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change and have dampte deal, you would need really a different mandate to be given to the chief negotiator, michel barnier and it is given by 27 heads of state and government. if you think about the politics of that, why would any of the 27 now sort of start conceding because of the troubles in the house of commons? there may be a few conceding but at the end of the day, you need a unanimous new mandate and i don't see that being given to michelle barnier. i think -- michel barnier. i think that is the deal on the table. francine: thank you so much. now let's get back to the studio here in london where anna edwards -- has anything been happening in the house of parliament and will we see a vote of confidence against prime
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minister? anna: good question. the morning started out with great excitement. we had dominic raab resigning. and three or four junior ministers. is that where it stops? maybe that is containable. we're just hearing now in the comments from the leader to have scottish national party who described this proposal as dead in the water before it arrived. she is doing her best to give the sales pitch of her political career to rally support for this when it finally goes to the commons for a vote but she doesn't know if it is going to get there for a vote. it depends on how much opposition she needs from members of her own party. it would take 40 members of her own party. whether unclear as to the leert of the 19929 committee has that. tom: as we look at the house of
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commons, what percentage of those people are pro >> at the beginning of this secret ofhere was no that. we saw many heart wrenching speeches saying they did not want to do a brexit. up in this we ended situation. mp's are probably more that are pro-brexit than the split in the vote. that is part of the dynamics. when theresa may talks about the options, she is trying to convince everyone to go along with her on this. tom: we welcome you all. ats morning, francine lacqua
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westminster. in america, extraordinary market moves with a risk off feel. all the news out of washington, kevin cirilli scheduled to join us in washington. to review, prime minister may fighting for her political life. multiple resignations today, including her brexit coordinator , highly esteemed within london politics. also, headlines out of saudi arabia. the first clear news from saudi arabia about the jamal khashoggi murders. in saudi arabia, the crown prince had no knowledge.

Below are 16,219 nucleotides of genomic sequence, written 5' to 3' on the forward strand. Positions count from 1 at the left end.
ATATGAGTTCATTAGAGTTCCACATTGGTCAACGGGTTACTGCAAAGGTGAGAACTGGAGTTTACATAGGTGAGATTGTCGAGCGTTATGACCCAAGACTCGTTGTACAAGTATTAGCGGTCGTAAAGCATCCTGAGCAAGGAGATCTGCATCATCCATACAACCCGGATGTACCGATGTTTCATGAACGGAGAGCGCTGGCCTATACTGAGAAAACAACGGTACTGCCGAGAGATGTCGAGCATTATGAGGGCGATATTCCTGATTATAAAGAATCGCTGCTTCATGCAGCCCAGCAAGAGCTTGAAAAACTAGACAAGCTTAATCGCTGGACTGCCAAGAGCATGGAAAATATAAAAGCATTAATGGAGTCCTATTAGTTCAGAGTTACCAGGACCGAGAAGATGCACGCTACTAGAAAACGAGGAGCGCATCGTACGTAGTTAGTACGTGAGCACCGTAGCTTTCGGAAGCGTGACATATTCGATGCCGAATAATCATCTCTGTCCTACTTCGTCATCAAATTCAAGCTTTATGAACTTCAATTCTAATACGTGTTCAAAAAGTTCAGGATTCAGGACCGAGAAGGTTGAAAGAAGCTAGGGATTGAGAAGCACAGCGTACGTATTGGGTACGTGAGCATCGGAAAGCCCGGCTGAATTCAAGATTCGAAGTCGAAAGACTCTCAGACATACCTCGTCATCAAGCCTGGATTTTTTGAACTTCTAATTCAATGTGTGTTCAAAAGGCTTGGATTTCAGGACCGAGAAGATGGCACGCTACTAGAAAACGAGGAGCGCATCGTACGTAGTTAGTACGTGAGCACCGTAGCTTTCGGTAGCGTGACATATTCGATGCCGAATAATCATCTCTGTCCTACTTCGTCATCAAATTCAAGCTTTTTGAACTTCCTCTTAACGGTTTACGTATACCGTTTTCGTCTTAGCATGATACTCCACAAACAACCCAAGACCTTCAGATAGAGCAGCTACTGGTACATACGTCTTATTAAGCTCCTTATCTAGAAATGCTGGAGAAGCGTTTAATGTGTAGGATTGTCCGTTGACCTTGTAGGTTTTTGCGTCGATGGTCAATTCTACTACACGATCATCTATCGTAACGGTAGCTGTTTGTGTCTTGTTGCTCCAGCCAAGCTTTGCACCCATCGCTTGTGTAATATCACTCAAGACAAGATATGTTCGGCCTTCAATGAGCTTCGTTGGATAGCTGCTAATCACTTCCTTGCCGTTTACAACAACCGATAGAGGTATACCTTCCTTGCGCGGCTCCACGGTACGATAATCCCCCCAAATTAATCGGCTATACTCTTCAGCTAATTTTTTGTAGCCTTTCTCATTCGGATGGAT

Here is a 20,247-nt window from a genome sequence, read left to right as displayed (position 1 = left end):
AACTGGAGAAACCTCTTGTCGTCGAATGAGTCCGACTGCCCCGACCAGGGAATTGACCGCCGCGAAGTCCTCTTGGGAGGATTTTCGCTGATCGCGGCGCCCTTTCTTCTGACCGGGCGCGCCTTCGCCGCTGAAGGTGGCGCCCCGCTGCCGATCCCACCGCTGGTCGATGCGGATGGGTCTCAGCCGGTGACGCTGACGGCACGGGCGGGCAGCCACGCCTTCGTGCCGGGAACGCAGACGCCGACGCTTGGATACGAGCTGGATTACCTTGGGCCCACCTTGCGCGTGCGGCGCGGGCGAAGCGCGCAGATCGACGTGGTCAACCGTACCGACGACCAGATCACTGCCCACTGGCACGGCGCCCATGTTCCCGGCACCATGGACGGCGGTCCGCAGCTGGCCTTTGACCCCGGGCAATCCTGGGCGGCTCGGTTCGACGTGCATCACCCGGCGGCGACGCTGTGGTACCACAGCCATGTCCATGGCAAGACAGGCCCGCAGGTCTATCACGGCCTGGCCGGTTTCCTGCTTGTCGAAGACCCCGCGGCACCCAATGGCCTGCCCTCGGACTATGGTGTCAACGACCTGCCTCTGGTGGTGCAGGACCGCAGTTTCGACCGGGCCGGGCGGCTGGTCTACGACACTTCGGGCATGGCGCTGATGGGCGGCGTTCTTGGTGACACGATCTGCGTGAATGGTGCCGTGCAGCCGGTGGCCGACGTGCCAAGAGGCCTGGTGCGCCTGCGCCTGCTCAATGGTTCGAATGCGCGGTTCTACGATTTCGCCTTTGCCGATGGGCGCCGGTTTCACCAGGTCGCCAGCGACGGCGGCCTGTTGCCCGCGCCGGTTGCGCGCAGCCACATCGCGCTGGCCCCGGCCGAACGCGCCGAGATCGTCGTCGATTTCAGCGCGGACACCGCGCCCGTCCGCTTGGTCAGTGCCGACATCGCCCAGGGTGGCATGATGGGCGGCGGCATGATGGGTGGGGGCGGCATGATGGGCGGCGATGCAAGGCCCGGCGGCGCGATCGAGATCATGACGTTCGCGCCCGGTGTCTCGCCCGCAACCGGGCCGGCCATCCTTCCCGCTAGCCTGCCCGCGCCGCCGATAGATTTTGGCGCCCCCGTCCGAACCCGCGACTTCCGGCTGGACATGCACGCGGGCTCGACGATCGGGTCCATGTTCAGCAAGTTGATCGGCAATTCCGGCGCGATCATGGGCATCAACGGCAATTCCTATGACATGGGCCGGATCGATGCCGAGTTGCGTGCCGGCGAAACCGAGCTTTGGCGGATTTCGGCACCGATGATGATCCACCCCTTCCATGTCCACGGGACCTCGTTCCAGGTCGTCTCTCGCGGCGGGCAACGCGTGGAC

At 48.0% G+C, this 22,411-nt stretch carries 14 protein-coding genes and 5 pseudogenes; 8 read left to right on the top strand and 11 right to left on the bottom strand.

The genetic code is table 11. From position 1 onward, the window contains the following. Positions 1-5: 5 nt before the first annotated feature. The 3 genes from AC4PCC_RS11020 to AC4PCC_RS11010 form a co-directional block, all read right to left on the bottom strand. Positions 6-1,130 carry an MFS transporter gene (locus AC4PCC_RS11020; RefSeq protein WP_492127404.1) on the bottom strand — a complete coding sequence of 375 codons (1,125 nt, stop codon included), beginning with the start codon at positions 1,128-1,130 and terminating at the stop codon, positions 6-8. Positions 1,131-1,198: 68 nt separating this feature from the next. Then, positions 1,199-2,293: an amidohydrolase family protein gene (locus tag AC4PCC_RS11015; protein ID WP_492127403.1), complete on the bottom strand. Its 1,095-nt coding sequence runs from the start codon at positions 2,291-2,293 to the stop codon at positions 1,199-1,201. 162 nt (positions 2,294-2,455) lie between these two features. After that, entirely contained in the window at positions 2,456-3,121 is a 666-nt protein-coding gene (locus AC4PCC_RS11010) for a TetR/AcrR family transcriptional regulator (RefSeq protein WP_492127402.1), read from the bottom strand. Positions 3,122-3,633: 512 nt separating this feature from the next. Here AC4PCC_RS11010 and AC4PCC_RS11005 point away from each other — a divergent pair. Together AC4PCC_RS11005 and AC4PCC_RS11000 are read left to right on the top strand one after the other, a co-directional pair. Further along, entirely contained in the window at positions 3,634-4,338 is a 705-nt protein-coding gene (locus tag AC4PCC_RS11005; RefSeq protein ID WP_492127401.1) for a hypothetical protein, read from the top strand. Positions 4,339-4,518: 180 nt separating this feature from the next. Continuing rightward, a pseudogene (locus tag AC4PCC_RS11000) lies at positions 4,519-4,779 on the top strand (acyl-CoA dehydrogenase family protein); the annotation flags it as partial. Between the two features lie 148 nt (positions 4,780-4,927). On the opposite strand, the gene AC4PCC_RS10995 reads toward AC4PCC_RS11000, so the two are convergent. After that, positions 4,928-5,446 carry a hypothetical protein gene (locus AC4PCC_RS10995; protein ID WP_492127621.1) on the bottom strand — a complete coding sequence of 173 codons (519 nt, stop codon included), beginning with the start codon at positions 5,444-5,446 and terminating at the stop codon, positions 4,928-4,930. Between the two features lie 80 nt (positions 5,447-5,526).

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again, the prime minister of the united kingdom. good in pointing a finger at me. in the settlement that more money comes to scotland. that is an snp decision. >> order, i protected the right honorable gentleman a moment ago. let me say to the scottish national party that they must hear the prime minister's reply with courtesy. don't worry. everyone will get a chance, but the prime minister's responses must be heard with courtesy and respect. >> thank you, mr. speaker. northern ireland did not state
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in the single market. what is in the document is to ensure frictionless trade, northern ireland will meet those ,egulations in the goods part but not staying as a member of the single market. beingks about scotland given the same treatment as northern ireland. northern ireland has a particular set of circumstances, the only part of the u.k. that all have a land border with country continuing as a member of the eu. ireland is northern dealt with separately in the with draw agreement. finally, much of his statement was a complaint that scotland was not specifically mentioned in the document. scotland is not specifically mentioned.
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scotland is part of the united kingdom. that is theresa may speaking behind me in the house of parliament. prop up the10 mp's conservative government under the arrangement signed in june 2017. an more on the dup, we have mp here. down even if it means bringing down the government? document, substantial 585 pages. we have to see what the implications are. notirst reading, it does look anything like a good deal. it looks like it is time the northernhe eu, and